The fact that other countries are eager to buy LNG while America isn't makes McCaffree and other Jordan Cove opponents wonder if it isn't an export terminal in disguise.

The Pacific Connector pipeline, they note, could easily link to another proposed pipeline, called Ruby, that would enter Oregon from the east, supplying the West Coast with natural gas from the Rocky Mountains. If Jordan Cove is really designed for export, then any private property condemned to build the Pacific Connector pipeline would be condemned solely for corporate profit, McCaffree said, not to fill a community need the way an import facility arguably would.

"I just don't understand why PG&E's still pursuing it, unless it's going to be an export terminal," she said. "There's no way we need all that gas." She considers any LNG project - import or export - a waste of money and effort when the country needs to be building more renewable power facilities and weaning itself off fossil fuels.

Export too costly

Braddock said that turning Jordan Cove into an export terminal would require completely redesigning the project and reapplying for government permits. And the proposed site on Coos Bay isn't big enough to accommodate the equipment needed for cooling the natural gas into a liquid, he said. An export terminal would also cost far more to build - closer to $5 billion.

"I couldn't make the economics of that work no matter how hard I'd try," Braddock said. "It's not like someone can just flip a switch. The technical issues are huge."

E-mail David R. Baker at dbaker [at] sfchronicle.com.

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Brief comment on article;

The border town of Malin, OR appears to be the meeting point for both the Ruby Pipeline coming from Wyoming through UT, NV, CA and OR AND the Pacific Connecter coming from Coos Bay. The town of Malin is located near Klamath Falls, OR and from there another pipeline would be needed to transport the natural gas (NG) into California.

It seems unlikely that the Malin facility would use trucks to distribute all that NG coming out of the pipeline further south where the demand for fuel is greater. So that would be a total of three pipelines transporting natural gas into CA. Malin is also near the headwater tributary streams of the already overstressed Klamath River watershed, adding insult to injury for the salmon struggling to survive the Pacificorp dams.

David Baker mentions shale oil as being responsible for the decline in demands for LNG, however, there are other forces at work that can make the demand and availability of LNG go up and down like a yo-yo hooked on ritalin. The international market for LNG imported by tanker is very unstable, just like the supercooled gas that becomes highly explosive upon rapid warming.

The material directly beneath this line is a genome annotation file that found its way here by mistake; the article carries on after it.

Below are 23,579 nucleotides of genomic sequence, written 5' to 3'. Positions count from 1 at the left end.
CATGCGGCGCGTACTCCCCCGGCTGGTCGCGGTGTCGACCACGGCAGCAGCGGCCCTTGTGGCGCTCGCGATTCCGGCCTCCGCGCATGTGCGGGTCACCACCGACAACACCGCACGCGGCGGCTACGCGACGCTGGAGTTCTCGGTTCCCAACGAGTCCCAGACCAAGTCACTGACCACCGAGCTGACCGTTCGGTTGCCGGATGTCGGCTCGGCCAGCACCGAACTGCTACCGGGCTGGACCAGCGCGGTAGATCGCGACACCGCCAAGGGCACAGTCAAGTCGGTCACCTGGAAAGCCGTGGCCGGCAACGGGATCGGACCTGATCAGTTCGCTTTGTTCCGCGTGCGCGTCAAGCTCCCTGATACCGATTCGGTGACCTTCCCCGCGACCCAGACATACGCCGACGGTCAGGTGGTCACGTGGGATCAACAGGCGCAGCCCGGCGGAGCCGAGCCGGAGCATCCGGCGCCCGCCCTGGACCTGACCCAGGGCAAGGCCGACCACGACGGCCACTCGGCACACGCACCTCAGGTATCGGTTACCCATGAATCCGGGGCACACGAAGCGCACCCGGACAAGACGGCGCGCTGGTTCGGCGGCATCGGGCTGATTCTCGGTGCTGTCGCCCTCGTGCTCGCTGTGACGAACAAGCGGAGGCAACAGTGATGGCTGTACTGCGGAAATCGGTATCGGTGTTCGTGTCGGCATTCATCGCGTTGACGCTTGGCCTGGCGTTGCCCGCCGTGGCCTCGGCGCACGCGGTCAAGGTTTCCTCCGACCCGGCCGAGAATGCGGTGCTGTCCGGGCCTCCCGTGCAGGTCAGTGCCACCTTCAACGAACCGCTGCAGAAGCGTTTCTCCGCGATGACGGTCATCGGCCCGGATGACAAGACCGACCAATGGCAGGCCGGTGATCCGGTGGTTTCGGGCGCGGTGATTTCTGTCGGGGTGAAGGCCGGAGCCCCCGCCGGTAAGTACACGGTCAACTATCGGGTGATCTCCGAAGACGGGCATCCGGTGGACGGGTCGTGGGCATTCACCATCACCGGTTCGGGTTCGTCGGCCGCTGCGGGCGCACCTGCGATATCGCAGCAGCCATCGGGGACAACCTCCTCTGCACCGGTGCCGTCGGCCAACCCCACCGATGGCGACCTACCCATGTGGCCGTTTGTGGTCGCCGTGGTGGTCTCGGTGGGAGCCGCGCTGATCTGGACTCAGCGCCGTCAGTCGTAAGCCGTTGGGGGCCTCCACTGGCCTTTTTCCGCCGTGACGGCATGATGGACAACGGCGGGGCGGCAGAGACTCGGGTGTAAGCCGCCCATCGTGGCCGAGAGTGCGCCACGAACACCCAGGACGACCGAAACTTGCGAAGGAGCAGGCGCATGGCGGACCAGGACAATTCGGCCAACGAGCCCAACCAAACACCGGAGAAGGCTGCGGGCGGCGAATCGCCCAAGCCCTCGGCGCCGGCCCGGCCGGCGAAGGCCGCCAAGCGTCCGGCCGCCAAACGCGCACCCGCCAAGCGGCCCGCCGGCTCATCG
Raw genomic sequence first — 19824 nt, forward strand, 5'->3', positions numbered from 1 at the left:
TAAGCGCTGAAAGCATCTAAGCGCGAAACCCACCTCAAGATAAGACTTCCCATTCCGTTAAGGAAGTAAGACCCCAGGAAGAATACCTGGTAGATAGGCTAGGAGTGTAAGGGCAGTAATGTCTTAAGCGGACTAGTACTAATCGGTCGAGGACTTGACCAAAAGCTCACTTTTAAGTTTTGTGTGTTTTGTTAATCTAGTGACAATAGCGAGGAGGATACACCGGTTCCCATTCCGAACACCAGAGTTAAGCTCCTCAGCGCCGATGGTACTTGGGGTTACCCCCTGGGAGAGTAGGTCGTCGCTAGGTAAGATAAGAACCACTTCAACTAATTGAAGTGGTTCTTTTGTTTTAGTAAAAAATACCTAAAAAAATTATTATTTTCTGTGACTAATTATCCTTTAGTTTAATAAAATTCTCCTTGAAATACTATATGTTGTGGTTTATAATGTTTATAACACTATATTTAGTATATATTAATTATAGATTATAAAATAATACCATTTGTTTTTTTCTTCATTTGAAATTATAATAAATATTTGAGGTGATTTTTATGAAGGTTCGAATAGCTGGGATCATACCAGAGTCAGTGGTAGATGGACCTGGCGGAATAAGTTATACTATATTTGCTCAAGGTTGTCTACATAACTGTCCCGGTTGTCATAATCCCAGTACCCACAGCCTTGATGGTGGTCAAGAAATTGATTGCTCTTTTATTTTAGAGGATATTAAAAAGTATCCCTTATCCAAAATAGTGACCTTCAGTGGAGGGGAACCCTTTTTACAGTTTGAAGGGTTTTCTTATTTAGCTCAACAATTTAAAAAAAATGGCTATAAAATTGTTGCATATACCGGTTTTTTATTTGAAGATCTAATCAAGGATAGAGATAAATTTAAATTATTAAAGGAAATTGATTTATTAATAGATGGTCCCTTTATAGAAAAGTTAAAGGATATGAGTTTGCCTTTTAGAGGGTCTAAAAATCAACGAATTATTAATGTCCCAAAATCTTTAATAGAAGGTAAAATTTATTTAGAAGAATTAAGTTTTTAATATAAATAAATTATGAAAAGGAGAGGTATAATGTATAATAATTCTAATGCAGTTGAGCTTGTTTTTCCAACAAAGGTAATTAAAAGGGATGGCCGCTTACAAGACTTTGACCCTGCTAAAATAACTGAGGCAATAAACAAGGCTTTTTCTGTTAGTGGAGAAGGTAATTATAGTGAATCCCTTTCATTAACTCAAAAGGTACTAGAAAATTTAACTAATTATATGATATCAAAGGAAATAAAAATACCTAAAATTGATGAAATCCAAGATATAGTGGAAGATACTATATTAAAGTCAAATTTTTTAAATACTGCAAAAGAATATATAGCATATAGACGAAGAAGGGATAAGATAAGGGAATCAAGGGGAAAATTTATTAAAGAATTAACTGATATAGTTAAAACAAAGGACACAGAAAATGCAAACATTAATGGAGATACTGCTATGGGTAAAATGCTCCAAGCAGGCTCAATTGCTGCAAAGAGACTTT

In the event of a seismic disruption along the coast (see; Cascadia subduction zone, near shore tsunami), the timing of the tanker's arrival could influence whether the destruction is limited to a tidal wave (bad enough by itself) or the combined catastrophe of a tidal wave AND an explosion from the tanker's cooling system's failure and/or rupture and the rapid warming and explosion of the stored LNG.

The Cascadian subduction zone is likely to move at some point in the future, not a matter of "IF" but "WHEN". WHEN this subduction event happens, it will be a destructive force that makes Katrina's time in New Orleans look like tiddlywinks (not an exaggeration.)

In more scientific terminology, a severe subduction induced tsunami would inundate the entire Coos Bay harbor, taking any LNG facility, tankers and any other coastline development out to sea in a million little bitty pieces.

The "scientists" from FERC who granted approval for the Coos Bay terminal must have missed this little tidbit of knowledge;

"Tsunami hazards:

Undersea earthquakes can cause tsunamis. Oregon is vulnerable to two types of tsunamisódistant and local. Local tsunamis are most generally associated with Cascadia subduction zone earthquakes. Tsunamis from distant undersea earthquakes can take place anywhere in the Pacific Rim and will take several hours to reach the Oregon coast.

Because the Cascadia Subduction Zone is so close to the Oregon coast, tsunamis caused by earthquakes along this rift can strike the southern Oregon coast within 10-15 minutes of the earthquake and the north coast within 20-30 minutes. In many communities, the only warning will be the earthquake itself."


Sorry, this is when by morbid sense of humor gets the best of me. Am imagining Osama Bin Laden and Al Z-Q reading about this in their caves and then laughing themselves into hysterics at this obvious negligence to impending dangers on the part of the U.S. FERC agency.

Osama B L: "HA HA! Hey brother, these FERC scientists are trying to put us out of business! They are so smart, they will make us irrelevent by blowing up their own people!"

Al Z-Q: "HEE HEE! Yes brother Osama, we will soon be retiring, as the U.S. FERC agency has now taken the wind out of our sails. Their negligence will kill so many more people than our little airplanes into the WTC. Allah certainly works in mysterious ways!"

U.S. FERC agency; It has become clear that we cannot defeat al Queda militarily in Pakistan, so we will instead drive them out of business by performing their job of killing U.S. citizens far better than they ever did.